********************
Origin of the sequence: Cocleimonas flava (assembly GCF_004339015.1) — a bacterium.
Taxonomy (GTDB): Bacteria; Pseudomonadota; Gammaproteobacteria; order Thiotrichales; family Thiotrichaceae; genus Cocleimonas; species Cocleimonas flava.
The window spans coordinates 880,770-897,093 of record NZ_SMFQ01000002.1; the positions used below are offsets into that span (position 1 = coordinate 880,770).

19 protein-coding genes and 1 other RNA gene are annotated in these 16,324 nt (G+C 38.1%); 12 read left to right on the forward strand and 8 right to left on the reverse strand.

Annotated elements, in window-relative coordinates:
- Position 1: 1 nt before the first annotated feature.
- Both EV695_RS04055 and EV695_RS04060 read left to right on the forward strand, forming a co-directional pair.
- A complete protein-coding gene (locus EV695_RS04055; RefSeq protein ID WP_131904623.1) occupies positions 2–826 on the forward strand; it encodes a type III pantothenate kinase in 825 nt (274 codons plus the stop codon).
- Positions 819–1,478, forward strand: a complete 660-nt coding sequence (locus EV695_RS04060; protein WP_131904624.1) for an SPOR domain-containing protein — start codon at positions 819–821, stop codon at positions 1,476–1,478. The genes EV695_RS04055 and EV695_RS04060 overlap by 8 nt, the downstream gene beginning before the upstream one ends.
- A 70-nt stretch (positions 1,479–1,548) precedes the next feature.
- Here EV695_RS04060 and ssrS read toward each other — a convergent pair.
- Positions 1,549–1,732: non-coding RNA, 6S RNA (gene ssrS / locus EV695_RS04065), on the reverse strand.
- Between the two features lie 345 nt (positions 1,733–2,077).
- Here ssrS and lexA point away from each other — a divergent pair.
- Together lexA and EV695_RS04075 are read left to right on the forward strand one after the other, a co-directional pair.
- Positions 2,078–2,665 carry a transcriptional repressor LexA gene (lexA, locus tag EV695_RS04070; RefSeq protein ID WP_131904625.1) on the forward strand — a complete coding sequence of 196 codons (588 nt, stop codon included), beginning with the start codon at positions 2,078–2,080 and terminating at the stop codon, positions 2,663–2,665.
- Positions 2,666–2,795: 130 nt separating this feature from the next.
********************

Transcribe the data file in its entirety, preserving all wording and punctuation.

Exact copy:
Origin of the sequence: Cocleimonas flava (assembly GCF_004339015.1) — a bacterium.
Taxonomy (GTDB): Bacteria; Pseudomonadota; Gammaproteobacteria; order Thiotrichales; family Thiotrichaceae; genus Cocleimonas; species Cocleimonas flava.
The window spans coordinates 880,770-897,093 of record NZ_SMFQ01000002.1; the positions used below are offsets into that span (position 1 = coordinate 880,770).

19 protein-coding genes and 1 other RNA gene are annotated in these 16,324 nt (G+C 38.1%); 12 read left to right on the forward strand and 8 right to left on the reverse strand.

Annotated elements, in window-relative coordinates:
- Position 1: 1 nt before the first annotated feature.
- Both EV695_RS04055 and EV695_RS04060 read left to right on the forward strand, forming a co-directional pair.
- A complete protein-coding gene (locus EV695_RS04055; RefSeq protein ID WP_131904623.1) occupies positions 2–826 on the forward strand; it encodes a type III pantothenate kinase in 825 nt (274 codons plus the stop codon).
- Positions 819–1,478, forward strand: a complete 660-nt coding sequence (locus EV695_RS04060; protein WP_131904624.1) for an SPOR domain-containing protein — start codon at positions 819–821, stop codon at positions 1,476–1,478. The genes EV695_RS04055 and EV695_RS04060 overlap by 8 nt, the downstream gene beginning before the upstream one ends.
- A 70-nt stretch (positions 1,479–1,548) precedes the next feature.
- Here EV695_RS04060 and ssrS read toward each other — a convergent pair.
- Positions 1,549–1,732: non-coding RNA, 6S RNA (gene ssrS / locus EV695_RS04065), on the reverse strand.
- Between the two features lie 345 nt (positions 1,733–2,077).
- Here ssrS and lexA point away from each other — a divergent pair.
- Together lexA and EV695_RS04075 are read left to right on the forward strand one after the other, a co-directional pair.
- Positions 2,078–2,665 carry a transcriptional repressor LexA gene (lexA, locus tag EV695_RS04070; RefSeq protein ID WP_131904625.1) on the forward strand — a complete coding sequence of 196 codons (588 nt, stop codon included), beginning with the start codon at positions 2,078–2,080 and terminating at the stop codon, positions 2,663–2,665.
- Positions 2,666–2,795: 130 nt separating this feature from the next.